A new computer model indicates Jupiter's massive winds are generated from deep within the giant planet's interior, a UCLA scientist and international colleagues report in the journal Nature.
Jupiter's powerful winds are very different from those on Earth. They continually circle the planet, and have changed very little in the 300 years that scientists have studied them. Massive east-west winds in Jupiter's equatorial region reach approximately 340 miles per hour -- twice as rapid as winds generated by strong hurricanes on Earth. At higher latitudes, the wind pattern switches to alternating jets that race around the planet.
No one has been able to explain why the winds are so constant or what generates them -- but that may change.
"Our model suggests convection driven by deep internal heat sources power Jupiter's surface winds," said Jonathan Aurnou, UCLA assistant professor of planetary physics. "The model provides a possible answer to why the winds are so stable for centuries. Jupiter's surface is the tail; the dog is the hot interior of the planet.
"On Earth," Aurnou said, "we get strong changes in wind patterns every season. On Jupiter, there is almost no variation. There are changing cloud structures, but the large-scale winds remain essentially constant."
The researchers identified key ingredients that explain Jupiter's "super winds" and factored those into their model. Aurnou's colleagues are Moritz Heimpel, assistant professor of physics at the University of Alberta in Edmonton, and Johannes Wicht at the Max Planck Institute for Solar System Research in Germany.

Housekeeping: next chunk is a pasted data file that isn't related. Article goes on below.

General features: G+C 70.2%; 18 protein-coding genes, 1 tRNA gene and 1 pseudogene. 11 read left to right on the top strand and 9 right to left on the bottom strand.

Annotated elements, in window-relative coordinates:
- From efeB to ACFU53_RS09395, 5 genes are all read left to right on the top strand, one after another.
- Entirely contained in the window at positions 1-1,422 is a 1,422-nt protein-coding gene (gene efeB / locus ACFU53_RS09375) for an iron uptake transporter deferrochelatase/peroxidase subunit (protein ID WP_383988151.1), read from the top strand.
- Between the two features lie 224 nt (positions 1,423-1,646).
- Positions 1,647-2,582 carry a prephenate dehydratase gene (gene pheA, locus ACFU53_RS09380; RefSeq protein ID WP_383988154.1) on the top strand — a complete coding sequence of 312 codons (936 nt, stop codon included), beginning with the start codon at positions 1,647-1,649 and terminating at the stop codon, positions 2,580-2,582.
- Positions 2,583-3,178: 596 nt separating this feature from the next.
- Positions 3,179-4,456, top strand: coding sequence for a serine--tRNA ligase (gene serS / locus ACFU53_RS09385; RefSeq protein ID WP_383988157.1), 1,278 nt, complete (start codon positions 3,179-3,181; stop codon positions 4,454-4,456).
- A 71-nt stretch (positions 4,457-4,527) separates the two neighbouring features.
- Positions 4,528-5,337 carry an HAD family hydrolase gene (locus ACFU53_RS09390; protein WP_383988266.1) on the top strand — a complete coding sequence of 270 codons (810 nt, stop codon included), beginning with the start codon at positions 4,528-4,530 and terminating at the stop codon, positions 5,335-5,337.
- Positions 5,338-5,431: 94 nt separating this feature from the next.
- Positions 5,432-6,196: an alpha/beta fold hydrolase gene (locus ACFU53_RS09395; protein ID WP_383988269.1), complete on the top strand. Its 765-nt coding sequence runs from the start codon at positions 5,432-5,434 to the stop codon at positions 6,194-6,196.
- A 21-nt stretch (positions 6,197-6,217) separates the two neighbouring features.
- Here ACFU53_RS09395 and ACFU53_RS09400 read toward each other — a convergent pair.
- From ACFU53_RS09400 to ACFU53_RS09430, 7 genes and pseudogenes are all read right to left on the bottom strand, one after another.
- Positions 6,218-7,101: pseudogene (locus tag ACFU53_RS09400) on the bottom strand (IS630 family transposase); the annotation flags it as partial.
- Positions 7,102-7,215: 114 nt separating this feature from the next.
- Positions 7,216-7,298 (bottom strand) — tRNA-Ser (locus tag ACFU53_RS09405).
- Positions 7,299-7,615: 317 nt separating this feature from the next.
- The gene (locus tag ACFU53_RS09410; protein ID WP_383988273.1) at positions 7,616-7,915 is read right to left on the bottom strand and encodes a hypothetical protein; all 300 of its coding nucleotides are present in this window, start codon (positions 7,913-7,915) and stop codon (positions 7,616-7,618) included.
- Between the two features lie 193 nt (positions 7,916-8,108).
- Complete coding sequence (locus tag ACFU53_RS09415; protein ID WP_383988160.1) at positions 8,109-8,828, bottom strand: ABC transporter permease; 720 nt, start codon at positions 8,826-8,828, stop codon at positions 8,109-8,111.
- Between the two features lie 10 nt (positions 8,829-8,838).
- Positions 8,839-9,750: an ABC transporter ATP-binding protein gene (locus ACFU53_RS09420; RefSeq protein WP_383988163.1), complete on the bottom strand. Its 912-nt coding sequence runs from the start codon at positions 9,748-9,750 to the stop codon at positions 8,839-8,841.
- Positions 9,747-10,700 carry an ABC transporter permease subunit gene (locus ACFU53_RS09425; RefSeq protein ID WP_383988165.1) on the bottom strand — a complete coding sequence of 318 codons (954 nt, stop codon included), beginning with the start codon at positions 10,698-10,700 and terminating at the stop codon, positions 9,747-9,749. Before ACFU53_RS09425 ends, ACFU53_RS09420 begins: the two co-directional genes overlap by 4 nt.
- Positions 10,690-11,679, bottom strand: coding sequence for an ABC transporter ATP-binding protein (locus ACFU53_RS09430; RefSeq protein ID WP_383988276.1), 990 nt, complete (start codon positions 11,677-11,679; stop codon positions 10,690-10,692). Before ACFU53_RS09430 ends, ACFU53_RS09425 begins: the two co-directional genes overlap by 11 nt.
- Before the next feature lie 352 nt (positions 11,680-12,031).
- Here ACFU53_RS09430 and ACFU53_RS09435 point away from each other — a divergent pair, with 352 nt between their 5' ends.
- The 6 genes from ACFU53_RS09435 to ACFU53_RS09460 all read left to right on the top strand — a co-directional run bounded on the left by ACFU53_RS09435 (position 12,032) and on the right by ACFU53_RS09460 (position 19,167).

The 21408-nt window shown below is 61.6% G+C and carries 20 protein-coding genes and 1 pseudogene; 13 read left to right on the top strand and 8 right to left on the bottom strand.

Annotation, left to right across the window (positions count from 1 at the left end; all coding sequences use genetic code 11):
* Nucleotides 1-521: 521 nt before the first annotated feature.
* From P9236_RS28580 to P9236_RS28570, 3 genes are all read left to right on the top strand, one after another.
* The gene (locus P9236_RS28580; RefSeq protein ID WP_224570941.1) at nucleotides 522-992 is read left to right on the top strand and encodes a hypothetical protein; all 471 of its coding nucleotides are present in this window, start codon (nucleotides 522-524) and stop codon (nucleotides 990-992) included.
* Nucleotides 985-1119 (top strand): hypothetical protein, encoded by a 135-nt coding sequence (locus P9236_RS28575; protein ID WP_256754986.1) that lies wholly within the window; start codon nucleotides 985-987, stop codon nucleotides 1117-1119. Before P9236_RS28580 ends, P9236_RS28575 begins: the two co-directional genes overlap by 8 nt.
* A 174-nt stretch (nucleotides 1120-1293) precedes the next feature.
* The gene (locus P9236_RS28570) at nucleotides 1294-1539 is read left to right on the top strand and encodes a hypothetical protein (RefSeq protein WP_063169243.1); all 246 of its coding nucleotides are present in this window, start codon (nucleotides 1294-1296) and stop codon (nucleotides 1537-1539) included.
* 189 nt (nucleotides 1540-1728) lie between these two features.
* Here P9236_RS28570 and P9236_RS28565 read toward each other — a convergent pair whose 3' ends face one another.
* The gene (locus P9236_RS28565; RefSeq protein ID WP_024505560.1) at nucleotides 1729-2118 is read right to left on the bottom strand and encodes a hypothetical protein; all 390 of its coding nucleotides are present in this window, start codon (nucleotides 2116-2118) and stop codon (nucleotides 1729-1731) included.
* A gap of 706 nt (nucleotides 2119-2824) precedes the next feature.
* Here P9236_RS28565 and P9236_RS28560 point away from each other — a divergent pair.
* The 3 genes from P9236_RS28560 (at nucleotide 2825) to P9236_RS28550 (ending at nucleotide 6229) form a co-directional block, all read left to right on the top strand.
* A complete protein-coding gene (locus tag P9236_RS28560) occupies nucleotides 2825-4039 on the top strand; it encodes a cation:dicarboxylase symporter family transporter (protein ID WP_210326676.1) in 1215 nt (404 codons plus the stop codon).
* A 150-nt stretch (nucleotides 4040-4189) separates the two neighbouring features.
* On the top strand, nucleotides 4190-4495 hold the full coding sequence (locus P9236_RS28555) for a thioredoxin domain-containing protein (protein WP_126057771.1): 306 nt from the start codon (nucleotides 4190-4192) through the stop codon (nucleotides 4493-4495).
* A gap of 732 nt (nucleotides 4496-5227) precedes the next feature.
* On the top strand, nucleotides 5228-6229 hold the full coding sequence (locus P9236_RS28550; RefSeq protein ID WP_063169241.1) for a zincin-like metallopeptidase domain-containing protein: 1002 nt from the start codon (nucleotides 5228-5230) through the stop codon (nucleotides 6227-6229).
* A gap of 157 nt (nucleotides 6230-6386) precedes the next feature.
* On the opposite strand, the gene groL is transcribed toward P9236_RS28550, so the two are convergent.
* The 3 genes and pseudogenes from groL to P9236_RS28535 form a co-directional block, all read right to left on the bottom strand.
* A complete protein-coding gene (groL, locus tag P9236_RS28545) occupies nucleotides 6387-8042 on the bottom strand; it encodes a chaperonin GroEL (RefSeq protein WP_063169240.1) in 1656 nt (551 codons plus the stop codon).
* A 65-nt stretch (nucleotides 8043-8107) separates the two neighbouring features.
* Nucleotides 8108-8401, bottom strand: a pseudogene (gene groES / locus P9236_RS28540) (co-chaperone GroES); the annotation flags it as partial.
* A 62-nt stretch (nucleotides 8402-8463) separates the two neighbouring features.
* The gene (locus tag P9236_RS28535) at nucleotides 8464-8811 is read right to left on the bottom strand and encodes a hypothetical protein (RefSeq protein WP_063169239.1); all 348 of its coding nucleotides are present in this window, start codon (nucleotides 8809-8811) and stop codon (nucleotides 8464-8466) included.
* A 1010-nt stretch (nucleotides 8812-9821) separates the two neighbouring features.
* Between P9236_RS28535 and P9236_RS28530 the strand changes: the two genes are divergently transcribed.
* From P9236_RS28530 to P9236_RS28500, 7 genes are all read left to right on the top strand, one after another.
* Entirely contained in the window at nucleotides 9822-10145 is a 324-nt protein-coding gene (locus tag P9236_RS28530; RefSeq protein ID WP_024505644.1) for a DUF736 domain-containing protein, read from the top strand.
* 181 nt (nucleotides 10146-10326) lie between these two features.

Aurnou, Heimpel and Wicht created the first three-dimensional computer model that generates both a large eastward equatorial jet and smaller alternating jets at higher latitudes. In a rapidly rotating shell of fluid, they modeled thermally driven convection, which is what drives motion in a boiling pot.
"Three critical ingredients are the correct geometry, turbulent convection and rapid rotation, and our model contains all three elements," said Aurnou, a faculty member in UCLA's Department of Earth and Space Sciences. "When you include all those, that gives us the right recipe. In the future, we'll refine our model by adding even more ingredients."
Jupiter's radius is more than 11 times the radius of Earth. A tremendous amount of heat comes from the interior.
"The heat from Jupiter's interior is comparable to the heat the planet receives from the sun," Aurnou said.
The model suggests three-dimensional convection in Jupiter's deep atmosphere is likely driving the zonal flows, Aurnou said.
Jupiter's interior is made primarily of compressed hydrogen and helium, and a giant plasma.
Aurnou will continue to study Jupiter's strong winds, as well as those on Saturn, Uranus and Neptune.
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